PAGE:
2 Ultra-High-Yield Energy Stocks to Buy Hand Over Fist and 1 To Avoid

Oil and gas prices have skyrocketed this year. That’s giving energy companies more money to expand their operations and pay lucrative dividends. Several energy stocks offer much higher dividend yields than the S&P 500‘s relatively paltry 1.6% payout. 

A couple of ultra-high-yield energy stocks worth buying hand over fist these days are Crestwood Equity Partners (CEQP -3.79%) and Enterprise Products Partners (EPD -1.78%). Crestwood currently has a 9% dividend yield while Enterprise yields 6.8%. However, not all big-time dividends in the energy sector are worth buying. Investors should avoid BP Prudhoe Bay Royalty Trust (BPT 1.14%) and its 7.1%-yielding dividend.

Plenty of fuel to keep growing

Crestwood Equity Partners is a master limited partnership (MLP) that operates gathering and processing infrastructure across the country’s top three production regions. It generates steady fee-based income as oil, natural gas, and water flow through its pipelines and other infrastructure. That gives the MLP a steady cash flow stream to support its big-time dividend.

The company expects to generate enough cash to cover its high-yielding payout by at least two times this year. That’s enabling it to retain half its cash flow to expand its operations and strengthen its already solid balance sheet. This strong financial profile puts Crestwood’s payout on a sustainable foundation. 

Crestwood’s financial flexibility has also enabled the MLP to make several acquisitions in the past year. Earlier this year, it acquired fellow MLP Oasis Midstream Partners for $1.8 billion. That gave it the fuel to increase its payout by 5%. Meanwhile, the company recently bulked up its position in the Delaware Basin by purchasing Sendero Midstream Partners and buying out its partner’s stake in a joint venture. These deals will help grow Crestwood’s cash flow, which should help support future distribution increases. 

Remarkable consistency

Enterprise Products Partners is a large-scale MLP with diversified operations that provide very stable cash flow. The company generates enough cash to cover its ultra-high-yielding payout by a comfortable 1.8 times. That enables it to retain some money to fund its expansion program. The MLP also boasts one of the strongest balance sheets in the sector.

Enterprise has a long history of growing its distribution. The MLP notched its 23rd straight year of raising the payout in 2022. That upward trend should continue well into the future. Enterprise currently has $4.6 billion of major expansion projects under construction that should help grow its cash flow over the next several years. In addition, its strong balance sheet gives it the financial flexibility to make acquisitions. Enterprise spent $3.25 billion to buy Navitas Midstream Partners earlier this year. These investments should expand its cash flow to support continued distribution growth.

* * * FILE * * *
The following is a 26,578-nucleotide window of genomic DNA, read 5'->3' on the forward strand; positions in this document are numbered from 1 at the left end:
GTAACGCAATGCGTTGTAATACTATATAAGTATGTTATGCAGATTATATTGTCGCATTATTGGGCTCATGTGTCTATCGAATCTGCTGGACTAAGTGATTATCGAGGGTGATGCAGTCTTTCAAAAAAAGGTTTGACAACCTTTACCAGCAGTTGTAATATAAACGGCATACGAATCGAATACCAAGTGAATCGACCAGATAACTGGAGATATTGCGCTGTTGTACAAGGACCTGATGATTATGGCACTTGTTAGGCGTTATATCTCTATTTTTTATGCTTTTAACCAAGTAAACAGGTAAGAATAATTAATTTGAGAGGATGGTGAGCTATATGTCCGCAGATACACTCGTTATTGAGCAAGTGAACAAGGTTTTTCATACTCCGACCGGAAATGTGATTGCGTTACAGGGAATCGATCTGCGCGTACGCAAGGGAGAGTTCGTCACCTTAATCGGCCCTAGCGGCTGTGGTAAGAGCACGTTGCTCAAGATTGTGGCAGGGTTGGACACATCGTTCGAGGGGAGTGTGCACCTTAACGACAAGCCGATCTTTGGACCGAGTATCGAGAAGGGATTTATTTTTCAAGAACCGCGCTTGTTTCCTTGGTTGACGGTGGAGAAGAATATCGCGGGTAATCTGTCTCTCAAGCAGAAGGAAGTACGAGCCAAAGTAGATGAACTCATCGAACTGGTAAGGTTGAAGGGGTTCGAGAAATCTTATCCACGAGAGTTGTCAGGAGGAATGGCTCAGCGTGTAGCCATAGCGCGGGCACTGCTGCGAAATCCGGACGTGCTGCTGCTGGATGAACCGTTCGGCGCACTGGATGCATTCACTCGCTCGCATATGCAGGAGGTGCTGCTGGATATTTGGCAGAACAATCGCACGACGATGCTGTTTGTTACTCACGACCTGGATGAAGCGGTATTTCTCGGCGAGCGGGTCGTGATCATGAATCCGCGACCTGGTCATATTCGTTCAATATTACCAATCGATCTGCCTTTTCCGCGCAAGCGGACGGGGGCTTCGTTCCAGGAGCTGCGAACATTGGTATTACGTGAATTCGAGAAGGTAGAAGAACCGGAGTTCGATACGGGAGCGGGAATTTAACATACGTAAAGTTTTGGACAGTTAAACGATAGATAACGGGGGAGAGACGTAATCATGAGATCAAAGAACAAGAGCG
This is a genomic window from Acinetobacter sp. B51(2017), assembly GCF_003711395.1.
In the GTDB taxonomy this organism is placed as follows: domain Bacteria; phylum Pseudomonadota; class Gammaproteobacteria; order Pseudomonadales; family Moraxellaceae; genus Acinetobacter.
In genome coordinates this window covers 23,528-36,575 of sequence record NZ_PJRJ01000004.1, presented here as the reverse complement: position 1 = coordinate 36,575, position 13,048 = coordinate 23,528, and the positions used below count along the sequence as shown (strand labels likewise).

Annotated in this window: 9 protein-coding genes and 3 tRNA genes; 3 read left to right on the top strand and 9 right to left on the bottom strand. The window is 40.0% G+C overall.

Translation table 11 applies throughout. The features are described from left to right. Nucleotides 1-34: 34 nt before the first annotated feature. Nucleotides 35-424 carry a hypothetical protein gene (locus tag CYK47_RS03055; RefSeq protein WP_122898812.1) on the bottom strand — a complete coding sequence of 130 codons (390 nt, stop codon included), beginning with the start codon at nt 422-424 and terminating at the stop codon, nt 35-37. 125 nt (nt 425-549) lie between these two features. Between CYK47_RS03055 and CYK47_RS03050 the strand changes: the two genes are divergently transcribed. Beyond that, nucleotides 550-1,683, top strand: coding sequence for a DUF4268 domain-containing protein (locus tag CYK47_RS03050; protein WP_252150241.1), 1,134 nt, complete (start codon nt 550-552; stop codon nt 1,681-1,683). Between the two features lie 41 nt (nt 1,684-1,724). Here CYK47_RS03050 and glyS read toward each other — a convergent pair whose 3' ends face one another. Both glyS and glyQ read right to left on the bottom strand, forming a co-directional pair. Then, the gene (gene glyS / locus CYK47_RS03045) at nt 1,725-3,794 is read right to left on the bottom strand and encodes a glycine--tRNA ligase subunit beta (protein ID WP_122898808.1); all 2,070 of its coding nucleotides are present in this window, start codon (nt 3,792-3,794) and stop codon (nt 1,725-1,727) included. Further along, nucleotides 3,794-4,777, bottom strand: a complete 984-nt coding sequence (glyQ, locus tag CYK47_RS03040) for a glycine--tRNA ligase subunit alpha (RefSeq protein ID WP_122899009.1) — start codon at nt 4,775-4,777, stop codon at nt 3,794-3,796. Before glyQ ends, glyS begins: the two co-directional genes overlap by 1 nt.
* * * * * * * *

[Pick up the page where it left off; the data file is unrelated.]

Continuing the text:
This big-time dividend will come to an end

BP Prudhoe Bay Royalty Trust has a much different business model than Crestwood and Enterprise. As a royalty trust, it earns royalties from oil produced out of Alaska’s Prudhoe Bay. As such, it makes more money during periods of high oil prices, giving it more cash to pay dividends.

While the royalty trust provides investors with income upside potential, there are several drawbacks. Due to production costs and other expenses, the trust doesn’t always generate enough revenue to pay a distribution. That has happened several times in the past few years. 

Meanwhile, the oil-fueled revenue stream in Prudhoe Bay will eventually run dry. When that happens, the royalty trust’s dividend will cease. As it is, the royalty trust didn’t expect to be able to pay dividends in 2022, according to its latest annual report. However, it was able to because crude prices were high enough to make it profitable to produce from the region. That might not always be the case. Oil needs to be above $76.69 a barrel in 2023 to produce royalties for the trust and even higher to support future dividend payouts, which will fluctuate with crude prices and the trust’s costs. Because of that, it doesn’t offer a sustainable income stream like Enterprise and Crestwood.

Sustainability matters more than yield

Energy stocks are often a great place for investors seeking to collect a big-time dividend yield. However, they still need to be choosy, because not all high-yielding energy stocks can maintain their payouts, let alone grow them, which is undoubtedly the case with BP Prudhoe Bay Royalty Trust. Because of that, income investors should avoid that stock and load up on Enterprise and Crestwood instead.

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